Students express concerns at President’s Roundtable

Students express concerns at President’s Roundtable

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Students have a lot of problems on their plates right now. Projects and research papers are finally due, final exams begin on Friday, and that’s not even counting personal problems.

But those issues aside, what about the problems students have with the campus? At the President’s Roundtable Wednesday, Nov. 28, the administration took time to answer some of the concerns raised this semester.

“This is something I wanted to have since my first year. I wanted to hear from students, and we’ve gotten tremendous feedback from students,” said TAMUK President Steven Tallant.

The first issue on the agenda was the dining hall. Students raised concerns about its cleanliness, ice machines, and food variety.

The administration is looking into possible solutions for the ice shortage, and they’ve been working with Aramark to provide more food options, including more vegetarian dishes, said Terisa Riley, Senior Vice President for Fiscal and Student Affairs.

The next issue brought up was Student Rating of Instruction (SRIs). Students sometimes use their SRIs to give negative reviews about professors and professors are afraid that one bad review will cost them their tenure.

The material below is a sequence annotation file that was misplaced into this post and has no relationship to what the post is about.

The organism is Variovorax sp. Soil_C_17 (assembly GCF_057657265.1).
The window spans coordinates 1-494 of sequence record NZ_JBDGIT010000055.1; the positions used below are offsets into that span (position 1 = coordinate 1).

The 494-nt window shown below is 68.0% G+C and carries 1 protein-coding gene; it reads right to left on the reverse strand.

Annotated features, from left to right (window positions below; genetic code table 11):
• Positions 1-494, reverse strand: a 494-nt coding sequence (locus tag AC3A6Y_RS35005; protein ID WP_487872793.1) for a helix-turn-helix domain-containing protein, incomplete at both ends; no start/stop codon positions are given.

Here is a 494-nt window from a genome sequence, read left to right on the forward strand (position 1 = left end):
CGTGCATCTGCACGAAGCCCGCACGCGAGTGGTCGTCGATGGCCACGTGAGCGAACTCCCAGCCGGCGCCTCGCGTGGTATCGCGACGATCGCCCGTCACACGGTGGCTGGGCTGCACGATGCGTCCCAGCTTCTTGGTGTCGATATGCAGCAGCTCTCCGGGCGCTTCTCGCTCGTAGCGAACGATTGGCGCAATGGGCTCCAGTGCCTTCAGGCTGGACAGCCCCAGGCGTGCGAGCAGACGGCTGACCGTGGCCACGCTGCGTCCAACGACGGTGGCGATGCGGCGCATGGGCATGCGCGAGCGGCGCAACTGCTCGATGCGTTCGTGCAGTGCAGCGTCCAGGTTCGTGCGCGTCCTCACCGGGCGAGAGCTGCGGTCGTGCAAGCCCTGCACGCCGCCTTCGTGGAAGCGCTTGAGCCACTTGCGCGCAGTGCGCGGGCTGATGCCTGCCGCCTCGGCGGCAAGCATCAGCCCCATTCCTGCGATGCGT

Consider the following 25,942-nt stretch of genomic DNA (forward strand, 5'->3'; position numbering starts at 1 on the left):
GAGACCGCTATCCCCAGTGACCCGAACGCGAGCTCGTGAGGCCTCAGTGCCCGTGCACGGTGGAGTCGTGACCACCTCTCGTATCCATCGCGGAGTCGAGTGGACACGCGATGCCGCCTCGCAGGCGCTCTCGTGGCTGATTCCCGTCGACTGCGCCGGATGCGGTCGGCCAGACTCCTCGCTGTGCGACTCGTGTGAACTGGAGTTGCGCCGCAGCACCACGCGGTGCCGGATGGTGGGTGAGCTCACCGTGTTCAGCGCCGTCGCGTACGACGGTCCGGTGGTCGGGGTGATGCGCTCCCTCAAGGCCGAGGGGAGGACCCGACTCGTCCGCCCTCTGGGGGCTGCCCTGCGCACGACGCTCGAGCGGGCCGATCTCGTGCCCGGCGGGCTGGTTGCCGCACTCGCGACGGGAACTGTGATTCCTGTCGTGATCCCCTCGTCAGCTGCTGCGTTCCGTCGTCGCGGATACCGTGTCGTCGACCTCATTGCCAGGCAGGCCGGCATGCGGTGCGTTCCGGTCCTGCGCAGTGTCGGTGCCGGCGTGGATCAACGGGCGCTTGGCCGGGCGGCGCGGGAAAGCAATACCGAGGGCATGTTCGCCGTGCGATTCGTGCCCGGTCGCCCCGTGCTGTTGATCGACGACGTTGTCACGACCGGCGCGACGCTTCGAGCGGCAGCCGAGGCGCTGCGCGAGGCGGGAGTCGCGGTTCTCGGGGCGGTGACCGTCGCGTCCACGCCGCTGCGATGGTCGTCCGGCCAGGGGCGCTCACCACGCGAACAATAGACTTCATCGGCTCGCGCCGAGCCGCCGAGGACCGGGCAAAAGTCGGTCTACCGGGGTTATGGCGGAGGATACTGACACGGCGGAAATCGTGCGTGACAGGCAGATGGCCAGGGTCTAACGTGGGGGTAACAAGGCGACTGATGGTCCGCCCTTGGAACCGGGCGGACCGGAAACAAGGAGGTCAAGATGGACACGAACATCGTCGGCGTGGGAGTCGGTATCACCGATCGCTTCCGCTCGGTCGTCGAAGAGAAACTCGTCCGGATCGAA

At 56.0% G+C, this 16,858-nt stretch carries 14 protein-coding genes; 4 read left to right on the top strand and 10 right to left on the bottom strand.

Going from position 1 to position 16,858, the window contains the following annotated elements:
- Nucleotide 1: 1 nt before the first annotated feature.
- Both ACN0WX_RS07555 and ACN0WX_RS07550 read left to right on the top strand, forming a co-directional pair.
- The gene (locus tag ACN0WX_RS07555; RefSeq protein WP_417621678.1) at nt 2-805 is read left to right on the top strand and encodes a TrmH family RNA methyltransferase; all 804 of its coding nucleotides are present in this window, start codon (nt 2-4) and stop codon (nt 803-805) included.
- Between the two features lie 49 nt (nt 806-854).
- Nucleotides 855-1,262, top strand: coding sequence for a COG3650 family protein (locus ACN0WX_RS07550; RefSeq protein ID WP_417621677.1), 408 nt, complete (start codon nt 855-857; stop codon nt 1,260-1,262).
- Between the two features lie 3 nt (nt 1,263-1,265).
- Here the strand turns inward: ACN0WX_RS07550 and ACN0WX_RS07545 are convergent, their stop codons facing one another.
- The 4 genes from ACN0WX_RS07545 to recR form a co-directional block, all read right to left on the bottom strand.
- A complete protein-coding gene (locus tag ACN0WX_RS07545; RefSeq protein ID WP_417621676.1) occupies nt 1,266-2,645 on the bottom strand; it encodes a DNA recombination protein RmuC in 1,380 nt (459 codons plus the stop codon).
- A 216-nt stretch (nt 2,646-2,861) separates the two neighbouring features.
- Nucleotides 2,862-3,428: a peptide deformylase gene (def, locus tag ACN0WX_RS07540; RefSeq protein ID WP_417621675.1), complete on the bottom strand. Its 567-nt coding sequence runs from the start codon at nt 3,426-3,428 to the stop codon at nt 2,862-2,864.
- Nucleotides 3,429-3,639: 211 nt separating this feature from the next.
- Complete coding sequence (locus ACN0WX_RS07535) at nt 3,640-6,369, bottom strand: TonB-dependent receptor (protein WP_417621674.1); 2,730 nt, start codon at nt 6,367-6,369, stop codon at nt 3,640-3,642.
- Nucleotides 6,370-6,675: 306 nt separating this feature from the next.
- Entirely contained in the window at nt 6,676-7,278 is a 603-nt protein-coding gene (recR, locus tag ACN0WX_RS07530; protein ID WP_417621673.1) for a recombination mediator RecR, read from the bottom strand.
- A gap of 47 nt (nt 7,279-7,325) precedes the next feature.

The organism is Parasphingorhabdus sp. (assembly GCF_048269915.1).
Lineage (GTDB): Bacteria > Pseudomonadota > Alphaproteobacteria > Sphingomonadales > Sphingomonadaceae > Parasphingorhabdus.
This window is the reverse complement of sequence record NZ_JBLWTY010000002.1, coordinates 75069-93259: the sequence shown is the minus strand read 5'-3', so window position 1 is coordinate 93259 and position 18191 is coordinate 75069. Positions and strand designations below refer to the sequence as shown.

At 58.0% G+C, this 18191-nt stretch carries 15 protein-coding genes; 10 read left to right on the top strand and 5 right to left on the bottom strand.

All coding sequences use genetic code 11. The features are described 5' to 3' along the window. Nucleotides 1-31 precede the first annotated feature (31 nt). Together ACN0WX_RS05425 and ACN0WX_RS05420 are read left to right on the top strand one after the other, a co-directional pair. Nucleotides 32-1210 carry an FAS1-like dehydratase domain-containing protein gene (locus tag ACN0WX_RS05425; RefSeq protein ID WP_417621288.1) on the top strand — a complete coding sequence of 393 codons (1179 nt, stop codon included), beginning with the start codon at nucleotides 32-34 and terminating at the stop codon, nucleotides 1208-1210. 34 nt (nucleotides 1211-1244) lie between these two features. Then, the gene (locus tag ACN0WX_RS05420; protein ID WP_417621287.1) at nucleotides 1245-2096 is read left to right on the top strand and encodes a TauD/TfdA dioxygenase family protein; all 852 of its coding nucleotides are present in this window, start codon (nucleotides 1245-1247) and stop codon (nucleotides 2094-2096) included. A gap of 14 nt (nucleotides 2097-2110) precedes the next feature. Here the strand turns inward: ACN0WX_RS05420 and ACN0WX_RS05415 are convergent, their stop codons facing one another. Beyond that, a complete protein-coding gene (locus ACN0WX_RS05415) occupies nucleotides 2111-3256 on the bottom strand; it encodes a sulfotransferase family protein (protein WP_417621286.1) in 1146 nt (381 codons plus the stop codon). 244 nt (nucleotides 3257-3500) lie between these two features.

Third on the list was the increase of parking prices. The administration made a decision to repair roads, expand them, and improve drainage, Riley said.

“Parking will continue to be a problem as we grow. We need to adapt and be flexible and we will be,” Tallant said.

The administration is considering the construction of a parking garage, but it will cost at least $500 per student a semester, Tallant said.

The fourth issue on the list was what the administration would do if the 135-credit proposal in the Texas legislature passed. The new law would mandate that all students who take more than 135 hours will not receive financial aid, and they may be charged out-of-state tuition.

“Students are going to have to keep track of their hours. We, as a university, are going to have to educate you, advise you, and we have to have the courses you need,” Tallant said.

The fifth issue students voiced concerns about was class size. Students feel that with the growth TAMUK has experienced, class sizes will get out of hand.

“We have about 100 classrooms. Only a few can hold up to 80 students…we are making some efforts to make classrooms a little bit bigger,” said Rex Gandy, Provost.

Sixth on the list was supplemental instruction. Students said there were not enough tutors or subjects to be tutored in.

A student only needs to ask, and the Learning Assistance Center (LAC) will look for a tutor to cover the subject the student needs help in, said Juan Moreno, Director of the LAC.

In the Open Forum, students voiced concerns about sustainability, asked questions about how the university recruits professors, questioned whether more could be done for security around campus, and provided suggestions for lowering the dropout rate among freshman.

“The students care

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about their education, they care about this campus, and if you listen to them, they have some great, great suggestions…these students don’t come to whine or complain, they come here to make this campus a better place,” Tallant said.